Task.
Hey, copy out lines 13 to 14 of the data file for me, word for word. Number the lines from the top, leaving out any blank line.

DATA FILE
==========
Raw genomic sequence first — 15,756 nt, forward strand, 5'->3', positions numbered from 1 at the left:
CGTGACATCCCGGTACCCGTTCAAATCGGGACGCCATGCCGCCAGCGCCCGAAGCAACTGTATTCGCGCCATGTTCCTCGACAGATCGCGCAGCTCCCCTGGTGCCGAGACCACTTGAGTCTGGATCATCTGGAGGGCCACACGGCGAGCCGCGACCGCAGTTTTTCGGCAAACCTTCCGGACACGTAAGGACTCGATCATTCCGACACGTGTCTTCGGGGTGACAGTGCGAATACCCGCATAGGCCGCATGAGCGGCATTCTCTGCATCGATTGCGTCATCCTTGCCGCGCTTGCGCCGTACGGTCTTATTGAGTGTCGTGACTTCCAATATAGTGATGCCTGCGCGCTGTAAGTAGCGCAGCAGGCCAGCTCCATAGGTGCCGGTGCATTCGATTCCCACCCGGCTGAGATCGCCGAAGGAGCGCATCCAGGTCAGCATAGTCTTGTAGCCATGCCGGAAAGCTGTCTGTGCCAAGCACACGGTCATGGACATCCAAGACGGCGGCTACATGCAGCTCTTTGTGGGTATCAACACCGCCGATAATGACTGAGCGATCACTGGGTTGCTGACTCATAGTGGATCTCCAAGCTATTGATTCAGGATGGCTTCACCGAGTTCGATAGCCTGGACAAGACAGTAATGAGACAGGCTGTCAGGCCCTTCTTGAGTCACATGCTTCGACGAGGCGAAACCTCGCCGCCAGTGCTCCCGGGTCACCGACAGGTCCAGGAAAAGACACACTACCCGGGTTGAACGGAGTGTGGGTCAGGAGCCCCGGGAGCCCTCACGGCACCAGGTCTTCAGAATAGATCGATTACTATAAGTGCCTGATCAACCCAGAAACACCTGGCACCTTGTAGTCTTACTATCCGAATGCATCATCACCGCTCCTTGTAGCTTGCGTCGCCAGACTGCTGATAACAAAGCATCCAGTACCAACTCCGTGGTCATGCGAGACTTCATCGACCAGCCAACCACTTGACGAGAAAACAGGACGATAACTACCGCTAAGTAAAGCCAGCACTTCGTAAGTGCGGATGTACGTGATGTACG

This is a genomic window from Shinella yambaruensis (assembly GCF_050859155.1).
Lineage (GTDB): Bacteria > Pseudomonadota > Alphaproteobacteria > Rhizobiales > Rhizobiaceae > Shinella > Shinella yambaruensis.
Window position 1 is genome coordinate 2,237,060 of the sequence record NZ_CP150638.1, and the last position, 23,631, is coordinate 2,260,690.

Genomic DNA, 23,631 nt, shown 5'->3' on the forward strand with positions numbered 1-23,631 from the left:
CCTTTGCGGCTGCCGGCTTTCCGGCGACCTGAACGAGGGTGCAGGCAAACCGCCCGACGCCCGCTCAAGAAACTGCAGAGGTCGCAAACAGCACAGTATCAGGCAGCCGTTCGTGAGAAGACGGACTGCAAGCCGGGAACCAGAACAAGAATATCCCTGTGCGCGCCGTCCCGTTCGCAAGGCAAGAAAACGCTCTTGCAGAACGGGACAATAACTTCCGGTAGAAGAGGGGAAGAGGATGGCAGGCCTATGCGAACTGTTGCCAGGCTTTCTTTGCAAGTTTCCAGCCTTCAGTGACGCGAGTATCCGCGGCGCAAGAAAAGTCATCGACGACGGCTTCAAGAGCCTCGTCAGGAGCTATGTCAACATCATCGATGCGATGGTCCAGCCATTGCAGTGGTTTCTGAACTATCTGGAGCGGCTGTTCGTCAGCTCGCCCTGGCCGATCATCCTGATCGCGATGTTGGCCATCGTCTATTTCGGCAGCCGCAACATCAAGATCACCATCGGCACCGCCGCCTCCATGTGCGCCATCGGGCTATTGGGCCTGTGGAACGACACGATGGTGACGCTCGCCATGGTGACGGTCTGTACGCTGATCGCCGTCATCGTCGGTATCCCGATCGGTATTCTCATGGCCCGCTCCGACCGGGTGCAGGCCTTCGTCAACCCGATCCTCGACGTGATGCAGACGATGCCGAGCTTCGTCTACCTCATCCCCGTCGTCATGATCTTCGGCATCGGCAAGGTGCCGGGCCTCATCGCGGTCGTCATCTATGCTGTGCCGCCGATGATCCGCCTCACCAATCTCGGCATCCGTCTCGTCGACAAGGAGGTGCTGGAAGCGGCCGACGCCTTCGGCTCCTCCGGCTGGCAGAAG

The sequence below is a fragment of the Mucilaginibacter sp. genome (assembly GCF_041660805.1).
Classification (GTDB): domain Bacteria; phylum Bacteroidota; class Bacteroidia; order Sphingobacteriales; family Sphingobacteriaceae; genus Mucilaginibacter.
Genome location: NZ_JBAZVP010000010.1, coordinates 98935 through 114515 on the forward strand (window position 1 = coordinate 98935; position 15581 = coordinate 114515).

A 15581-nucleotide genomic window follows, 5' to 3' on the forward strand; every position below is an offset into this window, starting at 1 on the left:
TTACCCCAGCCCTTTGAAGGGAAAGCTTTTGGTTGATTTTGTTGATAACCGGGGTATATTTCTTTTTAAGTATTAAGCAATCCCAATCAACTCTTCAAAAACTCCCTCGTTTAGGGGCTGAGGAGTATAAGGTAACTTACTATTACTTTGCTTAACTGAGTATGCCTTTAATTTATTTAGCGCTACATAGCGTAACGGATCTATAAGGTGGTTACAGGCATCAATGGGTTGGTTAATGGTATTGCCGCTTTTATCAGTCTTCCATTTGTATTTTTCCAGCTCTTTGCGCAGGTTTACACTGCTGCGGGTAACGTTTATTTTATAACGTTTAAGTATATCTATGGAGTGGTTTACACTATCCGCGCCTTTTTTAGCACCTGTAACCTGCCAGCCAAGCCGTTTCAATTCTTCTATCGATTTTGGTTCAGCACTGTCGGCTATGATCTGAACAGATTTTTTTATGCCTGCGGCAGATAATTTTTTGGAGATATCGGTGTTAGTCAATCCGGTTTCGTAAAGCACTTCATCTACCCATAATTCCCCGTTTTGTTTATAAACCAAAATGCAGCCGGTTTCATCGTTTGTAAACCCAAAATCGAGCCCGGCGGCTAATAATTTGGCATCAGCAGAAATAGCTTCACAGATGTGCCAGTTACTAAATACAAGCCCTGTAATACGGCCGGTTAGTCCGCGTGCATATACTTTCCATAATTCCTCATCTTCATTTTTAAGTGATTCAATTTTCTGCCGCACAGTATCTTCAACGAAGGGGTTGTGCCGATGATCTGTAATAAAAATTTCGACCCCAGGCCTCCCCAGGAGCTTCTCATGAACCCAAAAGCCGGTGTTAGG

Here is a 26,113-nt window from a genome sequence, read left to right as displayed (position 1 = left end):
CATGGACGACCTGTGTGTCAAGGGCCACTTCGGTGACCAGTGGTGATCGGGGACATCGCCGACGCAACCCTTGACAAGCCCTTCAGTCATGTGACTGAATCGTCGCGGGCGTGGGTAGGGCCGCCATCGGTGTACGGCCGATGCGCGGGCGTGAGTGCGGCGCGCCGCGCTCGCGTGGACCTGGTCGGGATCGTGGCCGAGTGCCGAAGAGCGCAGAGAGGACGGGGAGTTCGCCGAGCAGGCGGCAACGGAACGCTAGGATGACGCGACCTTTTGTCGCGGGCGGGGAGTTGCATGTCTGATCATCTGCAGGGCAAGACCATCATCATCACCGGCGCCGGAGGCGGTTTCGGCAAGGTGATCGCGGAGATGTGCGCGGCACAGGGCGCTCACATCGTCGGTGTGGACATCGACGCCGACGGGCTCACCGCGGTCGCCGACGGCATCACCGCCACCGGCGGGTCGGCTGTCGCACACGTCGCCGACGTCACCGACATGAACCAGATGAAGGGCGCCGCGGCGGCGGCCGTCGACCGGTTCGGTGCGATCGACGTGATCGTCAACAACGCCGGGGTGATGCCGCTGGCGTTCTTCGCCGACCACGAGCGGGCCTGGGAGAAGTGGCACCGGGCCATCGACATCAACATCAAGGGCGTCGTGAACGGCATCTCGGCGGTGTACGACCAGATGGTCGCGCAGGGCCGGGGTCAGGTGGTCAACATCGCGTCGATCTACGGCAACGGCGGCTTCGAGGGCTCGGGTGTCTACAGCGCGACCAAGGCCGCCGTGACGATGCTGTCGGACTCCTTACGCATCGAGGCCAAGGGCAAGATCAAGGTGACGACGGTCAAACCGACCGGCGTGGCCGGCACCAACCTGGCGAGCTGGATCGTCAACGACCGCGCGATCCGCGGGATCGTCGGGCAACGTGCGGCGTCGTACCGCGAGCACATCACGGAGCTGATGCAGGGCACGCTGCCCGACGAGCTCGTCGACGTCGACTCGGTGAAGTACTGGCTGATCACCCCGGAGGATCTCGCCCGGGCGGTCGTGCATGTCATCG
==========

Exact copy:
Here is a 26,113-nt window from a genome sequence, read left to right as displayed (position 1 = left end):
CATGGACGACCTGTGTGTCAAGGGCCACTTCGGTGACCAGTGGTGATCGGGGACATCGCCGACGCAACCCTTGACAAGCCCTTCAGTCATGTGACTGAATCGTCGCGGGCGTGGGTAGGGCCGCCATCGGTGTACGGCCGATGCGCGGGCGTGAGTGCGGCGCGCCGCGCTCGCGTGGACCTGGTCGGGATCGTGGCCGAGTGCCGAAGAGCGCAGAGAGGACGGGGAGTTCGCCGAGCAGGCGGCAACGGAACGCTAGGATGACGCGACCTTTTGTCGCGGGCGGGGAGTTGCATGTCTGATCATCTGCAGGGCAAGACCATCATCATCACCGGCGCCGGAGGCGGTTTCGGCAAGGTGATCGCGGAGATGTGCGCGGCACAGGGCGCTCACATCGTCGGTGTGGACATCGACGCCGACGGGCTCACCGCGGTCGCCGACGGCATCACCGCCACCGGCGGGTCGGCTGTCGCACACGTCGCCGACGTCACCGACATGAACCAGATGAAGGGCGCCGCGGCGGCGGCCGTCGACCGGTTCGGTGCGATCGACGTGATCGTCAACAACGCCGGGGTGATGCCGCTGGCGTTCTTCGCCGACCACGAGCGGGCCTGGGAGAAGTGGCACCGGGCCATCGACATCAACATCAAGGGCGTCGTGAACGGCATCTCGGCGGTGTACGACCAGATGGTCGCGCAGGGCCGGGGTCAGGTGGTCAACATCGCGTCGATCTACGGCAACGGCGGCTTCGAGGGCTCGGGTGTCTACAGCGCGACCAAGGCCGCCGTGACGATGCTGTCGGACTCCTTACGCATCGAGGCCAAGGGCAAGATCAAGGTGACGACGGTCAAACCGACCGGCGTGGCCGGCACCAACCTGGCGAGCTGGATCGTCAACGACCGCGCGATCCGCGGGATCGTCGGGCAACGTGCGGCGTCGTACCGCGAGCACATCACGGAGCTGATGCAGGGCACGCTGCCCGACGAGCTCGTCGACGTCGACTCGGTGAAGTACTGGCTGATCACCCCGGAGGATCTCGCCCGGGCGGTCGTGCATGTCATCG